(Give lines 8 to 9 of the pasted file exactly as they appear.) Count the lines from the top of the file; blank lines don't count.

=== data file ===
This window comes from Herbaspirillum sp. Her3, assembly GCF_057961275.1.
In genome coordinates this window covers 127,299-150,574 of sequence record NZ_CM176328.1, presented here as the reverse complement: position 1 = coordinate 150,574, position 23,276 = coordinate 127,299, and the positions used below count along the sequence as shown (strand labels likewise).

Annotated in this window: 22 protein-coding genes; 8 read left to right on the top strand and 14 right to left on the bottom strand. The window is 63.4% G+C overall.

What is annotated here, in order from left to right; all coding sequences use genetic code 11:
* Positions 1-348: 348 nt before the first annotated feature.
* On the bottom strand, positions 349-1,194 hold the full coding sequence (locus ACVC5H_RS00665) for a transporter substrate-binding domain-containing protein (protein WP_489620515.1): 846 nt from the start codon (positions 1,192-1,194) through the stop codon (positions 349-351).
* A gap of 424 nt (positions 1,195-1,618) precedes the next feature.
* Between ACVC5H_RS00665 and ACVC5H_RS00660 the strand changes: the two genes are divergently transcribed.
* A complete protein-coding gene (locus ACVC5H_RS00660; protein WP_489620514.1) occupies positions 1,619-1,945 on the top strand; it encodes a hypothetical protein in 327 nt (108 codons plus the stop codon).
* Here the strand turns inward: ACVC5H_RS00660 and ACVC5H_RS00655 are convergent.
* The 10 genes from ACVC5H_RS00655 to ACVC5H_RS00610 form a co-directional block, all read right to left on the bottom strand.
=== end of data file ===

* Between ACVC5H_RS00665 and ACVC5H_RS00660 the strand changes: the two genes are divergently transcribed.
* A complete protein-coding gene (locus ACVC5H_RS00660; protein WP_489620514.1) occupies positions 1,619-1,945 on the top strand; it encodes a hypothetical protein in 327 nt (108 codons plus the stop codon).